Yoga and the Active Life


Most yoga students are active people. Yoga is only one box they check on their day or week of sports, fitness, and overall health. Many come to yoga with some vague goal of “stretching.” But very few know that yoga can enhance their abilities–and their enjoyment—of running, swimming, surfing, tennis, golf, skiing (downhill and cross-country), basketball, softball, soccer, and all other sports.

Intelligent yoga can also supplement or replace classic fitness, weight training, and cardio.

How does this work? Yoga is essentially a deep form of physical therapy: The postures realign our bodies, enabling our muscles to support our bones and collaborate with each other for efficient and effective movement. In other words, yoga returns your body to the intelligent whole it was at birth—before years of unconscious, often unfortunate under- and overuse left it lopsided, unbalanced, and generally out of whack.

The human body is extraordinarily resilient and can accommodate extreme abuse. Sometimes I just stand on the sidewalk in New York City and marvel at the parade of damaged bodies that still manage to stand up, walk, navigate subway stairs, and carry stuff. But none of us is doomed to living in a body that barely functions.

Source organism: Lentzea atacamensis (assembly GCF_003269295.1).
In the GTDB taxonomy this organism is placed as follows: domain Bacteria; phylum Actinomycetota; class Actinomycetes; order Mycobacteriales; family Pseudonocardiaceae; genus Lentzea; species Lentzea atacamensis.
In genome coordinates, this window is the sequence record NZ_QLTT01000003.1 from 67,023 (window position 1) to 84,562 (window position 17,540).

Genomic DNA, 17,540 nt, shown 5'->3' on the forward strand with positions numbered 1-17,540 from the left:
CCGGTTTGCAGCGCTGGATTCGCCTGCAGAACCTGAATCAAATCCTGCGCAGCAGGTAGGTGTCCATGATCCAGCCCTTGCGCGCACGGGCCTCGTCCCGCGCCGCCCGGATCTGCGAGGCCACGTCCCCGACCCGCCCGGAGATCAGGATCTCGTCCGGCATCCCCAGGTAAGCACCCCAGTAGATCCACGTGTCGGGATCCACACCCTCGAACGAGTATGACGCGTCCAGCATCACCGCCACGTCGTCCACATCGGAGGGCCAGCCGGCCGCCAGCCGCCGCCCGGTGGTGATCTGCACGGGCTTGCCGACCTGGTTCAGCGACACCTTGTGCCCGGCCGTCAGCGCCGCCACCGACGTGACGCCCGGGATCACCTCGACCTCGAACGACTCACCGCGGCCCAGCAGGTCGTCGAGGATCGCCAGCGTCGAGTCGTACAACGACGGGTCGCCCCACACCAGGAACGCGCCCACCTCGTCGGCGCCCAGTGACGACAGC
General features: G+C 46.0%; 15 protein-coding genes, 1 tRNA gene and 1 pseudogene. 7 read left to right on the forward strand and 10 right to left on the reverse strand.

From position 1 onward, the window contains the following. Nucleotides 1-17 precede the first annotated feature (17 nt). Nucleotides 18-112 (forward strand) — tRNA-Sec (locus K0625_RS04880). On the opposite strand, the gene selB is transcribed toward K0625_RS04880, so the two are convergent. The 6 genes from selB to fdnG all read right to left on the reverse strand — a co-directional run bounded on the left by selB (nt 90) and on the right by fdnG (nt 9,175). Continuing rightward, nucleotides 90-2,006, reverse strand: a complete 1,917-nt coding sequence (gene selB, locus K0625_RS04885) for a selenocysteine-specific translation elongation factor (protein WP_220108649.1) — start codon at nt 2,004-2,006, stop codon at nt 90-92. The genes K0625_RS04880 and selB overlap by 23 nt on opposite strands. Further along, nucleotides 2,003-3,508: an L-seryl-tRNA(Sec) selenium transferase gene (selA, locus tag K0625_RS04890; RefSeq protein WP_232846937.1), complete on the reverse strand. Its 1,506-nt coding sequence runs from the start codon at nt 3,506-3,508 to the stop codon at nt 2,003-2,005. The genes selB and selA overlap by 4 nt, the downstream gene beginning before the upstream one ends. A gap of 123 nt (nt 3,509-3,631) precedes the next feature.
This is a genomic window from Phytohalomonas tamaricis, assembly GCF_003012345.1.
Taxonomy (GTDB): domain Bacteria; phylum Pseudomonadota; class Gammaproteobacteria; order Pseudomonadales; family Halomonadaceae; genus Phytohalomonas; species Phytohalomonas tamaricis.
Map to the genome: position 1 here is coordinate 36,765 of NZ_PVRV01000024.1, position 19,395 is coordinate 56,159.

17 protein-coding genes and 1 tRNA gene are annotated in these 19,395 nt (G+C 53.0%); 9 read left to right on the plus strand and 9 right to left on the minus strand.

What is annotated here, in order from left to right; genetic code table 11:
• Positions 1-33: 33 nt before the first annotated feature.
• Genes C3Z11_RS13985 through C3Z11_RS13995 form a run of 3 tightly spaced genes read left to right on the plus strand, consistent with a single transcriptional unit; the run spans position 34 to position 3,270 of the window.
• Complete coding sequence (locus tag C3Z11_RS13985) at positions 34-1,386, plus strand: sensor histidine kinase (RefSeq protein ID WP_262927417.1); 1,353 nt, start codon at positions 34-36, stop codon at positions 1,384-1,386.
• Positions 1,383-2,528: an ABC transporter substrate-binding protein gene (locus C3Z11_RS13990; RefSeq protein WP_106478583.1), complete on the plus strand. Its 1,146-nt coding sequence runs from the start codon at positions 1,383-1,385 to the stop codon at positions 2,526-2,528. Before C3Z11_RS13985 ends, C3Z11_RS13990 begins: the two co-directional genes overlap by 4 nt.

My 93-year-old dad, who has never exercised a day in his life, started chair yoga with me several months ago. He felt the benefit after two lessons!

My dad would settle for just being able to get around the house without his walker and without a fall. I encourage those of you who still have time to seize the day: Retool your yoga to meet your specific athletic and fitness goals! A student in her 70s commented this morning that just as she was perfecting her golf game, aging removed much of her ability. I like to think it doesn’t have to be so! I’ve seen the reverse-aging, anti-chronological power of yoga restore many, many people to astounding levels of physical fitness and athletic performance, including:

  • A teenage fencer recouping from debilitating hand and knee surgeries
  • A former champion golfer sidelined by chronic back pain
  • A 76-year-old veteran of multiple surgeries who’s up and about on his bike and the golf course
  • My twenty-something niece, whose riding instructor sent her to yoga to improve her form

Yoga News Jun 9, 2022

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